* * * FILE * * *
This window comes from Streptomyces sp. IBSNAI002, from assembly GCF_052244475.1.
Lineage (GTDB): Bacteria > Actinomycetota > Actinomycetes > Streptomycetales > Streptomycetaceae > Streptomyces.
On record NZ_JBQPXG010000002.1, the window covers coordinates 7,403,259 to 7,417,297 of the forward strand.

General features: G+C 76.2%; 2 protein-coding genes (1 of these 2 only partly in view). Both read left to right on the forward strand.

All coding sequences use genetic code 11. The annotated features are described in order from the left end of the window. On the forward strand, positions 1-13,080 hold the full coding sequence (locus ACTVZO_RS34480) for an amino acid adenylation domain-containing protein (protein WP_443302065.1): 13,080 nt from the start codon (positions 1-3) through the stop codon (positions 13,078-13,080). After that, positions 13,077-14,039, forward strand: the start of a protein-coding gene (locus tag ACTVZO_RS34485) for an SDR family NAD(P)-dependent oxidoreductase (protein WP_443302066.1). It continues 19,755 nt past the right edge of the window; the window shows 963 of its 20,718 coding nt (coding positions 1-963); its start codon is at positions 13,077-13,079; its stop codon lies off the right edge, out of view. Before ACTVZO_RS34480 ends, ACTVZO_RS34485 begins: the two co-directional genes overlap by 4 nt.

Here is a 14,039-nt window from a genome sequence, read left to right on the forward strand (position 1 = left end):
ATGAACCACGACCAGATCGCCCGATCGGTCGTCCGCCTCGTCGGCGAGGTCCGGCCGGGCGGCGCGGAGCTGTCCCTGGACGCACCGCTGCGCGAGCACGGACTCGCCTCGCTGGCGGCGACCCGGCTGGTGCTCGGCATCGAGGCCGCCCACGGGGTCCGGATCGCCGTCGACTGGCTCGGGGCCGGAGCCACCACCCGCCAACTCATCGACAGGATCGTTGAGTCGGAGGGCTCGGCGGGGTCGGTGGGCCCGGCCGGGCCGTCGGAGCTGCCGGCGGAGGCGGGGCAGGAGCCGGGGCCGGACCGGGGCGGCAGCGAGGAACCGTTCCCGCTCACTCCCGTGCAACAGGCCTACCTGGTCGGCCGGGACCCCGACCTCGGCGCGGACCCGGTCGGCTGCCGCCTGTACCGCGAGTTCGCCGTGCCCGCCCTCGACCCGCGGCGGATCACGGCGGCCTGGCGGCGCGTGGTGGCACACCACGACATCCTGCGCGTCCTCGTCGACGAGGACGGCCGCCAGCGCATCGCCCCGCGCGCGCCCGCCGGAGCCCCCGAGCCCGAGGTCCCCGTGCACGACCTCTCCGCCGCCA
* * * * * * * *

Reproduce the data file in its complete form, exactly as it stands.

This window comes from Streptomyces sp. IBSNAI002, from assembly GCF_052244475.1.
Lineage (GTDB): Bacteria > Actinomycetota > Actinomycetes > Streptomycetales > Streptomycetaceae > Streptomyces.
On record NZ_JBQPXG010000002.1, the window covers coordinates 7,403,259 to 7,417,297 of the forward strand.

General features: G+C 76.2%; 2 protein-coding genes (1 of these 2 only partly in view). Both read left to right on the forward strand.

All coding sequences use genetic code 11. The annotated features are described in order from the left end of the window. On the forward strand, positions 1-13,080 hold the full coding sequence (locus ACTVZO_RS34480) for an amino acid adenylation domain-containing protein (protein WP_443302065.1): 13,080 nt from the start codon (positions 1-3) through the stop codon (positions 13,078-13,080). After that, positions 13,077-14,039, forward strand: the start of a protein-coding gene (locus tag ACTVZO_RS34485) for an SDR family NAD(P)-dependent oxidoreductase (protein WP_443302066.1). It continues 19,755 nt past the right edge of the window; the window shows 963 of its 20,718 coding nt (coding positions 1-963); its start codon is at positions 13,077-13,079; its stop codon lies off the right edge, out of view. Before ACTVZO_RS34480 ends, ACTVZO_RS34485 begins: the two co-directional genes overlap by 4 nt.

Here is a 14,039-nt window from a genome sequence, read left to right on the forward strand (position 1 = left end):
ATGAACCACGACCAGATCGCCCGATCGGTCGTCCGCCTCGTCGGCGAGGTCCGGCCGGGCGGCGCGGAGCTGTCCCTGGACGCACCGCTGCGCGAGCACGGACTCGCCTCGCTGGCGGCGACCCGGCTGGTGCTCGGCATCGAGGCCGCCCACGGGGTCCGGATCGCCGTCGACTGGCTCGGGGCCGGAGCCACCACCCGCCAACTCATCGACAGGATCGTTGAGTCGGAGGGCTCGGCGGGGTCGGTGGGCCCGGCCGGGCCGTCGGAGCTGCCGGCGGAGGCGGGGCAGGAGCCGGGGCCGGACCGGGGCGGCAGCGAGGAACCGTTCCCGCTCACTCCCGTGCAACAGGCCTACCTGGTCGGCCGGGACCCCGACCTCGGCGCGGACCCGGTCGGCTGCCGCCTGTACCGCGAGTTCGCCGTGCCCGCCCTCGACCCGCGGCGGATCACGGCGGCCTGGCGGCGCGTGGTGGCACACCACGACATCCTGCGCGTCCTCGTCGACGAGGACGGCCGCCAGCGCATCGCCCCGCGCGCGCCCGCCGGAGCCCCCGAGCCCGAGGTCCCCGTGCACGACCTCTCCGCCGCCA